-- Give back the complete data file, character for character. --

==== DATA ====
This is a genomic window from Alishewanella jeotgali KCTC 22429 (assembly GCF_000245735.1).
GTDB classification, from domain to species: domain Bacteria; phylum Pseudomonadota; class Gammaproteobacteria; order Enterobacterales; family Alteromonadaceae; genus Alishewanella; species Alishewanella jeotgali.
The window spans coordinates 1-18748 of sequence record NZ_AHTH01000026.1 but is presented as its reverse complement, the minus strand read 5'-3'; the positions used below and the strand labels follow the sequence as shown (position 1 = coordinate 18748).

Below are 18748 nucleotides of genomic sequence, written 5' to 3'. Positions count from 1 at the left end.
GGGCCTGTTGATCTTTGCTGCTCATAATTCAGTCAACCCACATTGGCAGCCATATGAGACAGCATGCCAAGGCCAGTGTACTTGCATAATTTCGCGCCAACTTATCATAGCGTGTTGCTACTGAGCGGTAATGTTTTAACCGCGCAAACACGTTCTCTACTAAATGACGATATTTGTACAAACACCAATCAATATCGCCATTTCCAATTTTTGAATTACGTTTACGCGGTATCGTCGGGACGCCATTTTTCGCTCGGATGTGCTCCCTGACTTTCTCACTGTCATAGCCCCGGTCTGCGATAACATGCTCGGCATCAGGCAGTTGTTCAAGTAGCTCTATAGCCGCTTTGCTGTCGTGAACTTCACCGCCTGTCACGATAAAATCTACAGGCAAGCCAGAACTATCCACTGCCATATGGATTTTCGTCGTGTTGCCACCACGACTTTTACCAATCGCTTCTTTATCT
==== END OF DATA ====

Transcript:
This is a genomic window from Alishewanella jeotgali KCTC 22429 (assembly GCF_000245735.1).
GTDB classification, from domain to species: domain Bacteria; phylum Pseudomonadota; class Gammaproteobacteria; order Enterobacterales; family Alteromonadaceae; genus Alishewanella; species Alishewanella jeotgali.
The window spans coordinates 1-18748 of sequence record NZ_AHTH01000026.1 but is presented as its reverse complement, the minus strand read 5'-3'; the positions used below and the strand labels follow the sequence as shown (position 1 = coordinate 18748).

Below are 18748 nucleotides of genomic sequence, written 5' to 3'. Positions count from 1 at the left end.
GGGCCTGTTGATCTTTGCTGCTCATAATTCAGTCAACCCACATTGGCAGCCATATGAGACAGCATGCCAAGGCCAGTGTACTTGCATAATTTCGCGCCAACTTATCATAGCGTGTTGCTACTGAGCGGTAATGTTTTAACCGCGCAAACACGTTCTCTACTAAATGACGATATTTGTACAAACACCAATCAATATCGCCATTTCCAATTTTTGAATTACGTTTACGCGGTATCGTCGGGACGCCATTTTTCGCTCGGATGTGCTCCCTGACTTTCTCACTGTCATAGCCCCGGTCTGCGATAACATGCTCGGCATCAGGCAGTTGTTCAAGTAGCTCTATAGCCGCTTTGCTGTCGTGAACTTCACCGCCTGTCACGATAAAATCTACAGGCAAGCCAGAACTATCCACTGCCATATGGATTTTCGTCGTGTTGCCACCACGACTTTTACCAATCGCTTCTTTATCT